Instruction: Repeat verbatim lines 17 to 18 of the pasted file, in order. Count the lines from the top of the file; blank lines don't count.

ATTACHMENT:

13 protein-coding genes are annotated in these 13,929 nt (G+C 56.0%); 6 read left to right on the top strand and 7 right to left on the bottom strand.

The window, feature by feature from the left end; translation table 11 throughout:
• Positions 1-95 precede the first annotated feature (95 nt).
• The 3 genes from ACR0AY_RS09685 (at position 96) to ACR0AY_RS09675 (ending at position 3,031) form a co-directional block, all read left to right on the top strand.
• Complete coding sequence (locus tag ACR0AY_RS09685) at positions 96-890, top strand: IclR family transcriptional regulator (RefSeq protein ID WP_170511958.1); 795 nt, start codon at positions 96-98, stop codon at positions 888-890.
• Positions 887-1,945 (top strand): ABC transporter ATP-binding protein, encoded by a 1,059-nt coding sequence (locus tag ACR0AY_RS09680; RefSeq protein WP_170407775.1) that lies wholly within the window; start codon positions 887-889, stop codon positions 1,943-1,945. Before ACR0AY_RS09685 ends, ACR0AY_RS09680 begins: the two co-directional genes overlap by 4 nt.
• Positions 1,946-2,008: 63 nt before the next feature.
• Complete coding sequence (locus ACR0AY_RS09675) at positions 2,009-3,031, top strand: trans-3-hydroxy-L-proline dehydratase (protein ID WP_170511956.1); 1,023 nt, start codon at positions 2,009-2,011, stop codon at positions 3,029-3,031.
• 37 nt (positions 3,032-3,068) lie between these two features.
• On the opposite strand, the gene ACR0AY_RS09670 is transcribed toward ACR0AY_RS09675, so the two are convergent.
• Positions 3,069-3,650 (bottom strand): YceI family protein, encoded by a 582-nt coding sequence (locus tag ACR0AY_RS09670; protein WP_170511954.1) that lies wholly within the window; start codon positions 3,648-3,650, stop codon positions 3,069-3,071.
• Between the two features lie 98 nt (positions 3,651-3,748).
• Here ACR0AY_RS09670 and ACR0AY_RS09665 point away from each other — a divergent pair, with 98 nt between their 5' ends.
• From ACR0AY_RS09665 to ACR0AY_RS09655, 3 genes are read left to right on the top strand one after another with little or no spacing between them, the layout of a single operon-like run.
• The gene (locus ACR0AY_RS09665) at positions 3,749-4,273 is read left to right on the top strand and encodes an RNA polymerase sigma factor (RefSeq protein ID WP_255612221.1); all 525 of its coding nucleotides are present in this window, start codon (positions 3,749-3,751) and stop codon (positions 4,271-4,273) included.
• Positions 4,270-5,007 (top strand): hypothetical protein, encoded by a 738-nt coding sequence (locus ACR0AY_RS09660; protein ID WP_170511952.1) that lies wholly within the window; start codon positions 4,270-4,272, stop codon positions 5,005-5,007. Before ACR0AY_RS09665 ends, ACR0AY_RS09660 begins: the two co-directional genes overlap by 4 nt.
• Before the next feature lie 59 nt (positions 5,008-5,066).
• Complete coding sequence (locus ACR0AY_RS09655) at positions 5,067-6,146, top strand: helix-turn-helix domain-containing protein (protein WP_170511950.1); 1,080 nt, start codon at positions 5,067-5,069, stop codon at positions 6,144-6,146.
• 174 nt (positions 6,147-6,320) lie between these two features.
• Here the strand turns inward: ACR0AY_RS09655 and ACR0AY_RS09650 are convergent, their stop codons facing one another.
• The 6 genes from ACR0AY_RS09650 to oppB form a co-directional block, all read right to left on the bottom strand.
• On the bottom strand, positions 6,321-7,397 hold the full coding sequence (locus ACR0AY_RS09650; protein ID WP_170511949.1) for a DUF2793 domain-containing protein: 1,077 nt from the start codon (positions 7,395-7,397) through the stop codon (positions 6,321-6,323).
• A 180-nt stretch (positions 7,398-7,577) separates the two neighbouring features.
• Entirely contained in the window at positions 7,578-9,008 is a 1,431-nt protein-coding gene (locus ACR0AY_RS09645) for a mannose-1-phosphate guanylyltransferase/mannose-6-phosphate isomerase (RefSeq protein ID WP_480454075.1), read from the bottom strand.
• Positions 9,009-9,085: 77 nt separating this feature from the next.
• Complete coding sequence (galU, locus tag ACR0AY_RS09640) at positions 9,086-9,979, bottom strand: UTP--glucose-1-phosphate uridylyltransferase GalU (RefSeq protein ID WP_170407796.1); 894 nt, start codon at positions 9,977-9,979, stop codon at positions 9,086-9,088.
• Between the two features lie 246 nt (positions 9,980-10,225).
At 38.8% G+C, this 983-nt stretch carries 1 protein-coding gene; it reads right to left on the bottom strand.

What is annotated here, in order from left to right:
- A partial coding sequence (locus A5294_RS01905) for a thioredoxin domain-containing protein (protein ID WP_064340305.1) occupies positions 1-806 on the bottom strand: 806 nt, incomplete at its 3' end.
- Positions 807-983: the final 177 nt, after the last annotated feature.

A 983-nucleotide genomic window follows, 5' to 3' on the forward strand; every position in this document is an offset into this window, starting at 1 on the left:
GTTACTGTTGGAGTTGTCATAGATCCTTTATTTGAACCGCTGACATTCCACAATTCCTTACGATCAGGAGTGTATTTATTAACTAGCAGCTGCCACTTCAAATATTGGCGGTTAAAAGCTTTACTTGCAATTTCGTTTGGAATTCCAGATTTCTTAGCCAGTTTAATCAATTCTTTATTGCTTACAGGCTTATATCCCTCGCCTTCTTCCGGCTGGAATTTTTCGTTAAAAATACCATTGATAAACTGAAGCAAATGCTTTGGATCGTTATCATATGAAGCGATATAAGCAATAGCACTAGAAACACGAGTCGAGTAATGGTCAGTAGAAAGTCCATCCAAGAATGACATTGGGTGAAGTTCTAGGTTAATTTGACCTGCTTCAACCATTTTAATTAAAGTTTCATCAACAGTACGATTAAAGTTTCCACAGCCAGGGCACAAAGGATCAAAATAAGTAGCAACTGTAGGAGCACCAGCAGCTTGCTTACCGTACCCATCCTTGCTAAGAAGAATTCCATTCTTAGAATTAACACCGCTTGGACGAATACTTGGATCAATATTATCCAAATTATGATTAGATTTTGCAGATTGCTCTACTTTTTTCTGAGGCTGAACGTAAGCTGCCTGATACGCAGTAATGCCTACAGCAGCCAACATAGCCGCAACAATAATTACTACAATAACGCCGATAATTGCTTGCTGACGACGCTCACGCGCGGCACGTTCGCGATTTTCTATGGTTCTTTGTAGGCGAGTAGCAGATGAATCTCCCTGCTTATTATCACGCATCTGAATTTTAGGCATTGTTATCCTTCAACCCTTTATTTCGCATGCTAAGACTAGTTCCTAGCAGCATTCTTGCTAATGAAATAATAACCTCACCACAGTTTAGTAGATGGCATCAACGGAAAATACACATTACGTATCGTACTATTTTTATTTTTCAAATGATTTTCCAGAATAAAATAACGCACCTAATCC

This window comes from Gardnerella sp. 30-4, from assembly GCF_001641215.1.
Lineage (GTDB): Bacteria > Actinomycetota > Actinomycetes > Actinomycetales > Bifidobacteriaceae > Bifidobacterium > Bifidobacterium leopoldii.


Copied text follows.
• Before the next feature lie 59 nt (positions 5,008-5,066).
• Complete coding sequence (locus ACR0AY_RS09655) at positions 5,067-6,146, top strand: helix-turn-helix domain-containing protein (protein WP_170511950.1); 1,080 nt, start codon at positions 5,067-5,069, stop codon at positions 6,144-6,146.